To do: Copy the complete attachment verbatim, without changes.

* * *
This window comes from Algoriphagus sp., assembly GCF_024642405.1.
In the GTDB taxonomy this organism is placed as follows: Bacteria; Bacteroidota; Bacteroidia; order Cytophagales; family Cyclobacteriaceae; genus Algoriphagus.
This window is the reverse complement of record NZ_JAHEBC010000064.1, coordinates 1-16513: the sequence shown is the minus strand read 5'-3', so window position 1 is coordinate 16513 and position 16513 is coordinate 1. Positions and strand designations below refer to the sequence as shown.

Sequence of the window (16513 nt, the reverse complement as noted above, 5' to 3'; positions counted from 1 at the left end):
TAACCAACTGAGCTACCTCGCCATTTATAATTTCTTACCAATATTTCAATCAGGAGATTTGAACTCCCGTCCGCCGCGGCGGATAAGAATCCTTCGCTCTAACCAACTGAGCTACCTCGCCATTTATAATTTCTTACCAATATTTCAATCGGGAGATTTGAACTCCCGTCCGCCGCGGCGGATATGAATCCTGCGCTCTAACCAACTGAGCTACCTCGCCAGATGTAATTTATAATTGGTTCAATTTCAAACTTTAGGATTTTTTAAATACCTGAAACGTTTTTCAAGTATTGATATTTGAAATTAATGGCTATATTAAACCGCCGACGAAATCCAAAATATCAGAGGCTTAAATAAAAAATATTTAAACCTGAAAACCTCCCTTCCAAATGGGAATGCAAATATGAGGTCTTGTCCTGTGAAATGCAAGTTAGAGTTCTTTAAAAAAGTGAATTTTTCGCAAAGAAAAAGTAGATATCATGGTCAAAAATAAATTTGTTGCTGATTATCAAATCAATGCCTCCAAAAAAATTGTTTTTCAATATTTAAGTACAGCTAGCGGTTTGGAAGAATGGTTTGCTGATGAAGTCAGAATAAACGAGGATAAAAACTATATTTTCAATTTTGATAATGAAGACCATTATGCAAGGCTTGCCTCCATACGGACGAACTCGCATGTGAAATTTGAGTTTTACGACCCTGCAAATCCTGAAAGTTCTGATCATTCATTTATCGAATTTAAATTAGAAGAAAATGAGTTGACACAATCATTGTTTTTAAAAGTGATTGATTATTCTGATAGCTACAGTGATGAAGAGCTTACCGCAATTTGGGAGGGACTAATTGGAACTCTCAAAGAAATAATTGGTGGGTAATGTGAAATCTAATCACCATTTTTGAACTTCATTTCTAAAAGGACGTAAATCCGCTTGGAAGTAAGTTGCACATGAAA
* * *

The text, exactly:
This window comes from Algoriphagus sp., assembly GCF_024642405.1.
In the GTDB taxonomy this organism is placed as follows: Bacteria; Bacteroidota; Bacteroidia; order Cytophagales; family Cyclobacteriaceae; genus Algoriphagus.
This window is the reverse complement of record NZ_JAHEBC010000064.1, coordinates 1-16513: the sequence shown is the minus strand read 5'-3', so window position 1 is coordinate 16513 and position 16513 is coordinate 1. Positions and strand designations below refer to the sequence as shown.

Sequence of the window (16513 nt, the reverse complement as noted above, 5' to 3'; positions counted from 1 at the left end):
TAACCAACTGAGCTACCTCGCCATTTATAATTTCTTACCAATATTTCAATCAGGAGATTTGAACTCCCGTCCGCCGCGGCGGATAAGAATCCTTCGCTCTAACCAACTGAGCTACCTCGCCATTTATAATTTCTTACCAATATTTCAATCGGGAGATTTGAACTCCCGTCCGCCGCGGCGGATATGAATCCTGCGCTCTAACCAACTGAGCTACCTCGCCAGATGTAATTTATAATTGGTTCAATTTCAAACTTTAGGATTTTTTAAATACCTGAAACGTTTTTCAAGTATTGATATTTGAAATTAATGGCTATATTAAACCGCCGACGAAATCCAAAATATCAGAGGCTTAAATAAAAAATATTTAAACCTGAAAACCTCCCTTCCAAATGGGAATGCAAATATGAGGTCTTGTCCTGTGAAATGCAAGTTAGAGTTCTTTAAAAAAGTGAATTTTTCGCAAAGAAAAAGTAGATATCATGGTCAAAAATAAATTTGTTGCTGATTATCAAATCAATGCCTCCAAAAAAATTGTTTTTCAATATTTAAGTACAGCTAGCGGTTTGGAAGAATGGTTTGCTGATGAAGTCAGAATAAACGAGGATAAAAACTATATTTTCAATTTTGATAATGAAGACCATTATGCAAGGCTTGCCTCCATACGGACGAACTCGCATGTGAAATTTGAGTTTTACGACCCTGCAAATCCTGAAAGTTCTGATCATTCATTTATCGAATTTAAATTAGAAGAAAATGAGTTGACACAATCATTGTTTTTAAAAGTGATTGATTATTCTGATAGCTACAGTGATGAAGAGCTTACCGCAATTTGGGAGGGACTAATTGGAACTCTCAAAGAAATAATTGGTGGGTAATGTGAAATCTAATCACCATTTTTGAACTTCATTTCTAAAAGGACGTAAATCCGCTTGGAAGTAAGTTGCACATGAAA